War of the Rebellion: Serial 012 Page 0727 Chapter XXIII. HANOVER COURT-HOUSE,ETC.

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General Butterfield being ill, the undersigned took command of the brigade and marched it to camp, leaving Hanover at 3.30 p.m., but in consequence of detections made by the troops and trains ahead did not arrive in camp until 3.30 a.m. At this morning's roll call all were present, although half my command had marched some 30 miles. Both officers and men behaved nobly, without an exception. As the result of the engagement I have to report none known to be killed or wounded; 8 missing. There were no dead buried by this regiment.

Respectfully submitted.


Colonel, Seventeenth Regiment New York Volunteers.

Brigadier General D. BUTTERFIELD,

Commanding Third Brigade.

In behalf of the regiment I respectfully request that the howitzer be forwarded to Fortress Monroe, and from there to New York when the regiment shall return, to be turned over by them to the ordnance office, after their parade, previous to being mustered out of service.



Colonel Seventeenth New York Volunteers.

HDQRS.17TH Regiment N. Y. VOLS., 3rd Brigadier, MORELL'S DIV.,5TH PROV. ARMY CORPS, Chickamauga Run, June 4, 1862.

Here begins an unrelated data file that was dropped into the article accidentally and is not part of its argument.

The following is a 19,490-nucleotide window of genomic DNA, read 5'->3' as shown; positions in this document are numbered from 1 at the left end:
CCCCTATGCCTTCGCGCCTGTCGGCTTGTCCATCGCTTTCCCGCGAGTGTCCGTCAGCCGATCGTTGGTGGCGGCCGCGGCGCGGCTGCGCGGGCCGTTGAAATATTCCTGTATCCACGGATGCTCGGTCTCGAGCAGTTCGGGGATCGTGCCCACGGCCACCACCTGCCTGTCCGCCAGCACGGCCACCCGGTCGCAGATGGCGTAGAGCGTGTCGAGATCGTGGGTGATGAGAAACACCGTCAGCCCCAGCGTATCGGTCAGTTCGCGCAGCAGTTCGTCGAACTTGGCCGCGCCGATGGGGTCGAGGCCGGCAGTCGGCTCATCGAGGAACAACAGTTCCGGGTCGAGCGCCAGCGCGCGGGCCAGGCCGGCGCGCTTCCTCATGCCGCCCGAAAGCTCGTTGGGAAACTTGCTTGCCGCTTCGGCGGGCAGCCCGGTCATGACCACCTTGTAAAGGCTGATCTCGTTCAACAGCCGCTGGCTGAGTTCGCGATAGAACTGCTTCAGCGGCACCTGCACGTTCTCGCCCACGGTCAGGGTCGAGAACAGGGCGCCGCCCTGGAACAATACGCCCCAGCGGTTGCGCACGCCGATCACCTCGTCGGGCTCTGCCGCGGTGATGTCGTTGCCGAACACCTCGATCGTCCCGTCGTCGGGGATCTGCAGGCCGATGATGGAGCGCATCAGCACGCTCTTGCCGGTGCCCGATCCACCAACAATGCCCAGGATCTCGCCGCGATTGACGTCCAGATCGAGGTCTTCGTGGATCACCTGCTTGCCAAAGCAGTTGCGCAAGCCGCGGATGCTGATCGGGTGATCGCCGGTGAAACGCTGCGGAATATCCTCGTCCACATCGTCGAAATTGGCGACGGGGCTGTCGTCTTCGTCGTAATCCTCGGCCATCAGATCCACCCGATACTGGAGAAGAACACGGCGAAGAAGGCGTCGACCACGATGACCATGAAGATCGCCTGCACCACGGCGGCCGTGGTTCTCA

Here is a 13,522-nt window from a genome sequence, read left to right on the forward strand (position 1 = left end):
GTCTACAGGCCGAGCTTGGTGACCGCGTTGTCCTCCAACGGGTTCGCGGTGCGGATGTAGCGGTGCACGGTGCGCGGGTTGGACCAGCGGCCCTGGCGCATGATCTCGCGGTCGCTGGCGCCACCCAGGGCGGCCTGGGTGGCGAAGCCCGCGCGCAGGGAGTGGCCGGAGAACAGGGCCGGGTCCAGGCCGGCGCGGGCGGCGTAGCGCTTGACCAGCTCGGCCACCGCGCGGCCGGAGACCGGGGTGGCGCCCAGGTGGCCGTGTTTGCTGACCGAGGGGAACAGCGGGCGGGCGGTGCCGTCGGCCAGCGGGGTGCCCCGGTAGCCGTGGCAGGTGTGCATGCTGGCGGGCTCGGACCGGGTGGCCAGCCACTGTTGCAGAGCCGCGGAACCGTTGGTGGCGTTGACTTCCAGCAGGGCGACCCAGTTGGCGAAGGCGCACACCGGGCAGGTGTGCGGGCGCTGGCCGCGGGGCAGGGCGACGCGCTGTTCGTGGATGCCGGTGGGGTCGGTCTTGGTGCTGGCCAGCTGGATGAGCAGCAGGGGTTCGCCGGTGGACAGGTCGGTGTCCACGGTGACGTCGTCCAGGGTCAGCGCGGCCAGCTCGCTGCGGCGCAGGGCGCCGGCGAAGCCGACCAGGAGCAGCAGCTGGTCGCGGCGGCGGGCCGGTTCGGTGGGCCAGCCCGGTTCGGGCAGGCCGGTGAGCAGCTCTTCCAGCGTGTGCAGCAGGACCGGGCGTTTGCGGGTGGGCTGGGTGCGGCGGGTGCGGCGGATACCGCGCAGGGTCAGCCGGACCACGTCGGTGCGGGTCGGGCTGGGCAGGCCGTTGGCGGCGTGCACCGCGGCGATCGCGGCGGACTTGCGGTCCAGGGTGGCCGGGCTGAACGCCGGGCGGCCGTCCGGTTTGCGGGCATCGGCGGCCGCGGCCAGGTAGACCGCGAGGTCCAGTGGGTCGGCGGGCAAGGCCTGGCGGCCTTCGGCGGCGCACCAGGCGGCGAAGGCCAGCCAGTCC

CAPTAIN: Having seen the report of Colonel McLane, of the Eighty-third Pennsylvania Volunteers,on his action at Hanover Court-House, and seeing that he claims to have taken the howitzer claimed by me in my report, beg most respectfully that the general commanding the division take some means to decide to whom the honor belongs before the report from his headquarters is sent in. I am prepared to prove all I claim in my report.

Very respectfully,


Colonel Seventeenth Regiment New York Volunteers.

Captain R. T. AUCHMURY,

Assistant Adjutant-General.

No. 29. Report of Colonel Stephen W. Stryker,

Forty-fourth New York Infantry.


CAPTAIN: I beg leave to submit to the general commanding the following report of the engagements of the Forty-fourth Regiment New York Volunteers on Tuesday, May 27, 1862, with a rough sketch of the battle ground:

We were marching with the brigade. I received orders from General Morell, commanding division, to halt at the cross-roads and make such disposition of the force under my command as to secure the rear of our